English professor Jack Griffin, the narrator of Richard Russo's amiable seventh novel, is becoming more and more like his parents and doesn't know how to stop it.
As the book opens he's on his way to Cape Cod, his father's ashes in the boot, his mother's caustic voice on the cell-phone. For Jack's dissatisfied parents, Cape Cod was where they spent "one glorious month, each summer" followed by 11 months of misery.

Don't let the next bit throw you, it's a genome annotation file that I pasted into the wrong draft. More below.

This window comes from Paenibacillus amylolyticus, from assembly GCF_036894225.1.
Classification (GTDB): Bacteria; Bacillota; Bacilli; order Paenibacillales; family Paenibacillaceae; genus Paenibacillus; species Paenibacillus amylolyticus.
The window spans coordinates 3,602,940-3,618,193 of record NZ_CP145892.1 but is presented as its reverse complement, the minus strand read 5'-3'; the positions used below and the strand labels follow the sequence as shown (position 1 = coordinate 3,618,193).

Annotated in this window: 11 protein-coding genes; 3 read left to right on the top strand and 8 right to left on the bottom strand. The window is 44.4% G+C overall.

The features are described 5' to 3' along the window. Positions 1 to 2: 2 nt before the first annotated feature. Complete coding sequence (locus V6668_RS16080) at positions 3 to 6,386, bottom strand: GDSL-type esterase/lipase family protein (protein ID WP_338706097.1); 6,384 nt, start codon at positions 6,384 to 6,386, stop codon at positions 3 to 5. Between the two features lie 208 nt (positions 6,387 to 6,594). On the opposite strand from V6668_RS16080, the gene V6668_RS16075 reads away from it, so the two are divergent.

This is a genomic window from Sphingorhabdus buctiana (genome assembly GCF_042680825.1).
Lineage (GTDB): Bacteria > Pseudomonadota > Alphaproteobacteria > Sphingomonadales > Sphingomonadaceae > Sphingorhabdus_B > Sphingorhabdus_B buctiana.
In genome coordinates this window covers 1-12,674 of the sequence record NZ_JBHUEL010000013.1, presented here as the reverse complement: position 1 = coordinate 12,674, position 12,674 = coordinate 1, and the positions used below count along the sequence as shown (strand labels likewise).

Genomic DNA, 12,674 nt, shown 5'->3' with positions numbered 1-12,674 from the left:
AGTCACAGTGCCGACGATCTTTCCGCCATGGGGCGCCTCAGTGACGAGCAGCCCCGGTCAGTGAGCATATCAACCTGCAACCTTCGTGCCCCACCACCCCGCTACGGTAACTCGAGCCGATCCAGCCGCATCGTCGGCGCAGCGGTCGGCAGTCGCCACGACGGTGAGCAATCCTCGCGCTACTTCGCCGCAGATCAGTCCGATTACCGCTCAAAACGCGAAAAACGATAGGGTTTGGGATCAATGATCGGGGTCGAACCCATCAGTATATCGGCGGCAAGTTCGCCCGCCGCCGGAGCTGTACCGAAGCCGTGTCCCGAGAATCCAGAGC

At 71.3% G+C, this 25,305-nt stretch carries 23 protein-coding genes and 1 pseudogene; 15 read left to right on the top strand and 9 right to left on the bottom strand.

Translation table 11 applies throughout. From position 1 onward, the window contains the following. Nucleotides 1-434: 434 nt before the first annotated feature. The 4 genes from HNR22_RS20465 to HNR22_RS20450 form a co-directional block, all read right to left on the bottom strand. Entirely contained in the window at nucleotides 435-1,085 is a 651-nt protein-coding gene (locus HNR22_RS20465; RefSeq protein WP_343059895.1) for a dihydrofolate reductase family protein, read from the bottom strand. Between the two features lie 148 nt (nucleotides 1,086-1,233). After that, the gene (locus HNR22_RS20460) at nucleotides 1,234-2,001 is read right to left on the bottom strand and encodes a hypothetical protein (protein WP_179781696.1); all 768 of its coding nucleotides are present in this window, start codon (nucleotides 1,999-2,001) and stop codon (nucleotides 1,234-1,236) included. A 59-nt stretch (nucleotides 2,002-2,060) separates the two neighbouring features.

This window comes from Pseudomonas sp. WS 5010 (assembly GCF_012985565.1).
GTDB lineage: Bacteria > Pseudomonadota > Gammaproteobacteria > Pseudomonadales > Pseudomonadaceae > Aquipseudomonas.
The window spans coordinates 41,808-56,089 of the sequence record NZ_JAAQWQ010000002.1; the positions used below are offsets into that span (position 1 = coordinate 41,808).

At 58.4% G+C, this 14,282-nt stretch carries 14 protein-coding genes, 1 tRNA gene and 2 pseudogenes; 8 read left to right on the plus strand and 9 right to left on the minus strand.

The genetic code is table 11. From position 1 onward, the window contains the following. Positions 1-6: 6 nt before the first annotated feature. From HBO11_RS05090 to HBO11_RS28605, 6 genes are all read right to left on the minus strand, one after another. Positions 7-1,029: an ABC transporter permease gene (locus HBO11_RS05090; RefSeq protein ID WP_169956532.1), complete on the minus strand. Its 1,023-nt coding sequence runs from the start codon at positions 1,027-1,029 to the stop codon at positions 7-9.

Forty years later, Jack still feels crowded in by their combative relationship and the ultimate disappointment of those long-awaited vacations.
Neatly structured around two weddings and a funeral, Russo's well-scripted story of mid-life crisis breezily captures the moment "when everything was predictable and yet somehow you failed to see it coming".Reuse content